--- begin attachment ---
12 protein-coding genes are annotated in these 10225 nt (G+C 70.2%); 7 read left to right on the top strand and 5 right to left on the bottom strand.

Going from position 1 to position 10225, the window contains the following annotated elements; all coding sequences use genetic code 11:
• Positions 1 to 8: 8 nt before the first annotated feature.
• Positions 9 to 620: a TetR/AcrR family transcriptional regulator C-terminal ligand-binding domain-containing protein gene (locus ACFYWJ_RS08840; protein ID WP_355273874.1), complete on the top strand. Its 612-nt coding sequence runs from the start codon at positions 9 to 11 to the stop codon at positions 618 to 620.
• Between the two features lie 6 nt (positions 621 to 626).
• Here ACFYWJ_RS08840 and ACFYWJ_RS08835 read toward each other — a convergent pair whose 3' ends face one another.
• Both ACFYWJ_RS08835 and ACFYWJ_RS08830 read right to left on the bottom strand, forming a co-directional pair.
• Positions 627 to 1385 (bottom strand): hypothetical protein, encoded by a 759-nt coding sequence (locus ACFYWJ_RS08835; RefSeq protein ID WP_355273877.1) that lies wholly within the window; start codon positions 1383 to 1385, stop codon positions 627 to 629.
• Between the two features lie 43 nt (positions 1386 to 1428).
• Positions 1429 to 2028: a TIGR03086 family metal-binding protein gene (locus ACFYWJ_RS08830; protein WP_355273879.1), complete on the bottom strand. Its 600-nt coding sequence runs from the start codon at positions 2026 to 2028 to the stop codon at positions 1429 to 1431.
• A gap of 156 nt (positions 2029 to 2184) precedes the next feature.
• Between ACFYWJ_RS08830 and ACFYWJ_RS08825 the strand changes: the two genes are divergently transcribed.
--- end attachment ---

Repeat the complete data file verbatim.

12 protein-coding genes are annotated in these 10225 nt (G+C 70.2%); 7 read left to right on the top strand and 5 right to left on the bottom strand.

Going from position 1 to position 10225, the window contains the following annotated elements; all coding sequences use genetic code 11:
• Positions 1 to 8: 8 nt before the first annotated feature.
• Positions 9 to 620: a TetR/AcrR family transcriptional regulator C-terminal ligand-binding domain-containing protein gene (locus ACFYWJ_RS08840; protein ID WP_355273874.1), complete on the top strand. Its 612-nt coding sequence runs from the start codon at positions 9 to 11 to the stop codon at positions 618 to 620.
• Between the two features lie 6 nt (positions 621 to 626).
• Here ACFYWJ_RS08840 and ACFYWJ_RS08835 read toward each other — a convergent pair whose 3' ends face one another.
• Both ACFYWJ_RS08835 and ACFYWJ_RS08830 read right to left on the bottom strand, forming a co-directional pair.
• Positions 627 to 1385 (bottom strand): hypothetical protein, encoded by a 759-nt coding sequence (locus ACFYWJ_RS08835; RefSeq protein ID WP_355273877.1) that lies wholly within the window; start codon positions 1383 to 1385, stop codon positions 627 to 629.
• Between the two features lie 43 nt (positions 1386 to 1428).
• Positions 1429 to 2028: a TIGR03086 family metal-binding protein gene (locus ACFYWJ_RS08830; protein WP_355273879.1), complete on the bottom strand. Its 600-nt coding sequence runs from the start codon at positions 2026 to 2028 to the stop codon at positions 1429 to 1431.
• A gap of 156 nt (positions 2029 to 2184) precedes the next feature.
• Between ACFYWJ_RS08830 and ACFYWJ_RS08825 the strand changes: the two genes are divergently transcribed.